An Entity appears in the input text as a word, which is represented internally by the value representing the terminal symbol word. That value was established by mkidn when the word was recognized (see Nonliteral character sequences and comments).

The two symbols inheriting Entity, set_name and set_element, are defined by rules that have terminal symbols on their right-hand sides. TERM can be used in a symbol computation to represent the value of a terminal symbol appearing on the right-hand side of any rule defining the given symbol (see Terminal Access of LIDO Reference Manual). Thus SYNT.Sym=TERM sets the Sym attribute of the Entity to the value representing the terminal symbol defining that Entity. (SYNT means that the computation takes place in the lower context of the symbol, i.e. in the rules corresponding to the phrases set_name: word and set_element: word. See Types and Classes of Attributes of LIDO Reference Manual.)

The concept of a definition within a region is embodied in the symbol IdDefScope exported by the AlgScope module, while the concept that such a definition must be unique is embodied in the symbol Unique, exported by the Unique module. Thus Entity inherits from these two symbols.

If the Unique attribute of the Entity is false, then the message operation is invoked to output an error report. The report has severity ERROR, which indicates that a definite error has been detected and therefore no object code should be produced (see Source Text Coordinates and Error Reporting of Library Reference Manual). It is placed at the source text coordinates (line and column) represented by COORDREF, and consists of the string Multiply-defined word. COORDREF always refers to the location of the leftmost character of the phrase corresponding to the rule in which it appears. Since this computation is inherited by set_name and set_element, it appears in rules corresponding to the phrases set_name: word and set_element: word. Any error report will therefore refer to the leftmost character of the multiply-defined word.

The text is the outermost region (RootScope), within which the set names are defined. Each set body is an inner region (RangeScope), within which the set elements are defined. Therefore text inherits the RootScope computations and set_body inherits the RangeScope computations.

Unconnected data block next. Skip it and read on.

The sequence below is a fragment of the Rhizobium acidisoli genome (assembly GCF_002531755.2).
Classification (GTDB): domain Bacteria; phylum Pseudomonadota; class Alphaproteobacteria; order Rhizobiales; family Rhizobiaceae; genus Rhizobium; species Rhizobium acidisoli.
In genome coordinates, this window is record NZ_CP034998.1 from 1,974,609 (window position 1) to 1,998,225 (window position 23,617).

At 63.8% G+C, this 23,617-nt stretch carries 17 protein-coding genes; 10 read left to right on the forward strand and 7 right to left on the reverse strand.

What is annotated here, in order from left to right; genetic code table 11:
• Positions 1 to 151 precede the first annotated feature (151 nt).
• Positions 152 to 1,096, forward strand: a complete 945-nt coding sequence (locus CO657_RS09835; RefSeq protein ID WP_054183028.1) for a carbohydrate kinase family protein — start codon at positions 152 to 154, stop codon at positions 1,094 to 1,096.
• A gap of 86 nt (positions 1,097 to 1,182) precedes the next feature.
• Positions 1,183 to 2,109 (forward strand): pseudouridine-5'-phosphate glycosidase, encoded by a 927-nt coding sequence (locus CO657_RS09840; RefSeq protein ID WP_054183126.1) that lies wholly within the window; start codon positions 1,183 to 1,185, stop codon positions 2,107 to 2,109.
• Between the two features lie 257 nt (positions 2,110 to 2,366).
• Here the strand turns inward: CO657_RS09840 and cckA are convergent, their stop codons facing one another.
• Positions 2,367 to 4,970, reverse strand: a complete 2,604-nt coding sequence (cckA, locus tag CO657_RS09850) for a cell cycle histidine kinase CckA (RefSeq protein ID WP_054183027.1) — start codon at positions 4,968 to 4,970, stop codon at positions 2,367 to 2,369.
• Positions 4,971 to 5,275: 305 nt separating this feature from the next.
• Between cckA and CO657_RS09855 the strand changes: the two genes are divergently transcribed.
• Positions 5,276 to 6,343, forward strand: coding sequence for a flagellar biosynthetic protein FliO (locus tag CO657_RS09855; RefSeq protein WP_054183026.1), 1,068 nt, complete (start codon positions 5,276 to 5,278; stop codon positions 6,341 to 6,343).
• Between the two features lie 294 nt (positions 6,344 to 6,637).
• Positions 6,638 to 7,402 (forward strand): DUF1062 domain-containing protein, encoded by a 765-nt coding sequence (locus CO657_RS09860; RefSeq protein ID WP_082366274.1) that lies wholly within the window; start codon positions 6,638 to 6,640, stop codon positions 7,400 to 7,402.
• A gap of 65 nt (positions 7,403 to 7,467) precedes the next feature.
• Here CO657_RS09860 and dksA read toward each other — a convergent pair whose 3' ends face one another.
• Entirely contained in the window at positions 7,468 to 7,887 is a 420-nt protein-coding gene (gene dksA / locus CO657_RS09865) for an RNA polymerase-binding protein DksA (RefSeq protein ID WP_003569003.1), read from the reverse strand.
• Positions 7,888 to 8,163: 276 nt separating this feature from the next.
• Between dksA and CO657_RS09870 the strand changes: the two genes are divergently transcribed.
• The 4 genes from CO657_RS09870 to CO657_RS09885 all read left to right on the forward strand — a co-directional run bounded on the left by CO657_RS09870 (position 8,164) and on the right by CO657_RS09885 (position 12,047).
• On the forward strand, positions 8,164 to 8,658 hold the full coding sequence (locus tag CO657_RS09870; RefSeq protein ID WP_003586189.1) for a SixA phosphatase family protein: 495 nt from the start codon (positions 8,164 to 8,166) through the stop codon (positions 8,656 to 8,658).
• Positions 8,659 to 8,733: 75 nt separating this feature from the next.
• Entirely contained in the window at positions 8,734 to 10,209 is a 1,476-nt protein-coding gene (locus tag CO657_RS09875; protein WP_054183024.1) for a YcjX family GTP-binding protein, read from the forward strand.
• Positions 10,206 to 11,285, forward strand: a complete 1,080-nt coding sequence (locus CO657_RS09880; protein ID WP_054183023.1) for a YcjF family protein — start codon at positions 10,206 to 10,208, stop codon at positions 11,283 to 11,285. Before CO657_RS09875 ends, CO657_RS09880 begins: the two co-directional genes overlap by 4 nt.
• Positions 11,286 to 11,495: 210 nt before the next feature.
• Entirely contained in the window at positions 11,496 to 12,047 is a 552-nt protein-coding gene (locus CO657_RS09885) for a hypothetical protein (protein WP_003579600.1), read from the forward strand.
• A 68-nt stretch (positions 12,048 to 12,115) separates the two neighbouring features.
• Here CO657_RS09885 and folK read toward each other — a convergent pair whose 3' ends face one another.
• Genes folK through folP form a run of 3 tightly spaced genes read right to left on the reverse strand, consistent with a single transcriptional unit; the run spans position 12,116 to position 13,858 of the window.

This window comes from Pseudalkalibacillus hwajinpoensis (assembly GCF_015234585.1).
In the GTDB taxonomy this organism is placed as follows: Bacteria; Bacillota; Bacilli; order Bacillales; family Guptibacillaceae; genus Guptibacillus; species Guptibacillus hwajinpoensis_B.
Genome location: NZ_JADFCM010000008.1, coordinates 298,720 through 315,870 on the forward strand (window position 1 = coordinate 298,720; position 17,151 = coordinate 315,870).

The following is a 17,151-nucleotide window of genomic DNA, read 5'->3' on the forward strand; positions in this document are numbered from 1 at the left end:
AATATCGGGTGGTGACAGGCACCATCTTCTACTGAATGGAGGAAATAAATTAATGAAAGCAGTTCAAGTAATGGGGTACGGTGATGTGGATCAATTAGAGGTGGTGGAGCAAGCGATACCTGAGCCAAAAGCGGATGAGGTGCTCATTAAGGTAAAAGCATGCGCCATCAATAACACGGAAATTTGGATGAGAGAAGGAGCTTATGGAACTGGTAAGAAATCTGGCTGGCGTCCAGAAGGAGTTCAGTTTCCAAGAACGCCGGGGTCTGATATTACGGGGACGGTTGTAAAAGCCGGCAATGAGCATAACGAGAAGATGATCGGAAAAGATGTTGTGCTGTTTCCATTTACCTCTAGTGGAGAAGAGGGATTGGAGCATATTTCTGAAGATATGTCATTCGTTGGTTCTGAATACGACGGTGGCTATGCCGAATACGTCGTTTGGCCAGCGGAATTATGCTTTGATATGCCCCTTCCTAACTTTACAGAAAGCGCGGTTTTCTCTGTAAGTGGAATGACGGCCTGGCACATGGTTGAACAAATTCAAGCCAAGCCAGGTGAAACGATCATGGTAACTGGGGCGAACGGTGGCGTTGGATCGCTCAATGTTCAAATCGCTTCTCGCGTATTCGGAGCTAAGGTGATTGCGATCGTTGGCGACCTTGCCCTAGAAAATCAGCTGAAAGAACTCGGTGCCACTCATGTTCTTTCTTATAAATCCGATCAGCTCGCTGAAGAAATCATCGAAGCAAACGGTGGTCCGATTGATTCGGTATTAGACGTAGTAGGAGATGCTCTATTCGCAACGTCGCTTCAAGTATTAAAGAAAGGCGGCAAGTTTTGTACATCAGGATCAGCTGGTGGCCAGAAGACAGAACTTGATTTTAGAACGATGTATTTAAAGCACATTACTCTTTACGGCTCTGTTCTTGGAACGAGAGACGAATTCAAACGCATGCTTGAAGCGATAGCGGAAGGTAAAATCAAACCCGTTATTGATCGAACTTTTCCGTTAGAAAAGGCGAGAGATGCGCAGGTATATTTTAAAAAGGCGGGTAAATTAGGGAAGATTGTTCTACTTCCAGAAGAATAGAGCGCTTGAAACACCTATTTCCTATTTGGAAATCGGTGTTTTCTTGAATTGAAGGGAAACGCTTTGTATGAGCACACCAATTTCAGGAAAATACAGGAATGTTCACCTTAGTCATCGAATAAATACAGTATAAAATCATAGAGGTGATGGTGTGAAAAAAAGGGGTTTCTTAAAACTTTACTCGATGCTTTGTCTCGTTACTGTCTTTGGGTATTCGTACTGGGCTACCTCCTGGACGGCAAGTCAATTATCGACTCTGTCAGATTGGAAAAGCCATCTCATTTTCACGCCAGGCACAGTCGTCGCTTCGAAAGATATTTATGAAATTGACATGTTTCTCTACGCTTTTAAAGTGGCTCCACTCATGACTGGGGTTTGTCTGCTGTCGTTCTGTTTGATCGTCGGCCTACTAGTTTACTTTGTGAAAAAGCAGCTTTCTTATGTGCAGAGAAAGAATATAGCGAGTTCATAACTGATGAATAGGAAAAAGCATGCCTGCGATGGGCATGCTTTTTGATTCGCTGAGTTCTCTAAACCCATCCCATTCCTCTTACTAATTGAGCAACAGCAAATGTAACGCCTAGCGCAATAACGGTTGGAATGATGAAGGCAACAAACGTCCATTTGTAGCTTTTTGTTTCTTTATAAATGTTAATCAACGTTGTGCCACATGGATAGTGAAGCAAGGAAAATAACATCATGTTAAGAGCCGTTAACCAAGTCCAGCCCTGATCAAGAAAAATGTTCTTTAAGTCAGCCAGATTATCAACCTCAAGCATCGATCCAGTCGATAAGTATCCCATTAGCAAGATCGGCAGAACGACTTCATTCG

A set_name must be unique within the text and a set_element must be unique within its set_body, so both text inherits the RangeUnique computations.


  1. Create a subdirectory `src' and then request source code for the set processor (see Running Unix commands from Eli of User Interface Reference Manual):

    -> !mkdir src
    -> sets.specs :source >src

    Does `src' really contain a version of the translator that is independent of Eli? How can you be certain?

  2. Try deriving source code without first creating a directory:

    -> sets.specs :source >foo

    What was the result? Can you explain what happened?

  3. Request an executable version of the translator:

    -> sets.specs :exe >sets.exe

    Is this executable independent of Eli? How can you be certain?

Creating structured output text

At least two specifications, and sometimes more, are needed to create structured output text. The form of the text must be described, along with the source of its components. Eli generates a set of procedures from the description of the form of the text, one for each kind of component. The information about the components is then provided by a computation that invokes these procedures with appropriate arguments.

We have already seen how Eli allows us to break the specification into files that encapsulate individual tasks. So far, each of the tasks has required only one kind of specification. Here, however, we have a single task that requires at least two specifications. There is strong coupling between these specifications, however, so that a change to one will often involve a change to the other. The solution is to combine such related specifications into a single file of type `fw'. A type-`fw' file describes a set of specification files that Eli will separate as necessary, but which the user can manipulate as a single entity.

The variable atoms of the generated C code are integers (like the number of elements in a set) and strings (like the elements of a set). LeafPtg (see PTG Output of Leaf Nodes of Specification Module Library: Generating Output) is a generic module that provides operations useful in writing such atoms, so it is instantiated in file `sets.specs':

$/Output/LeafPtg.gnrc :inst

Three related specifications are used to describe the creation of the C declarations. First the general form of the declarations is given in a special language called PTG, then there is an attribute grammar fragment that computes the individual components, and finally two C macros are needed to implement operations used in the computations. All three specifications are combined in a single type-`fw' file called `code.fw':

  "int number_of_sets = " $/*integer*/ ";\n\n"
  "char *name_of_set[] = {\n"
  $/*list of set names*/ "};\n\n"
  "int size_of_set[] = {\n"
  $/*list of set sizes*/ "};\n\n"
  $/*list of sets*/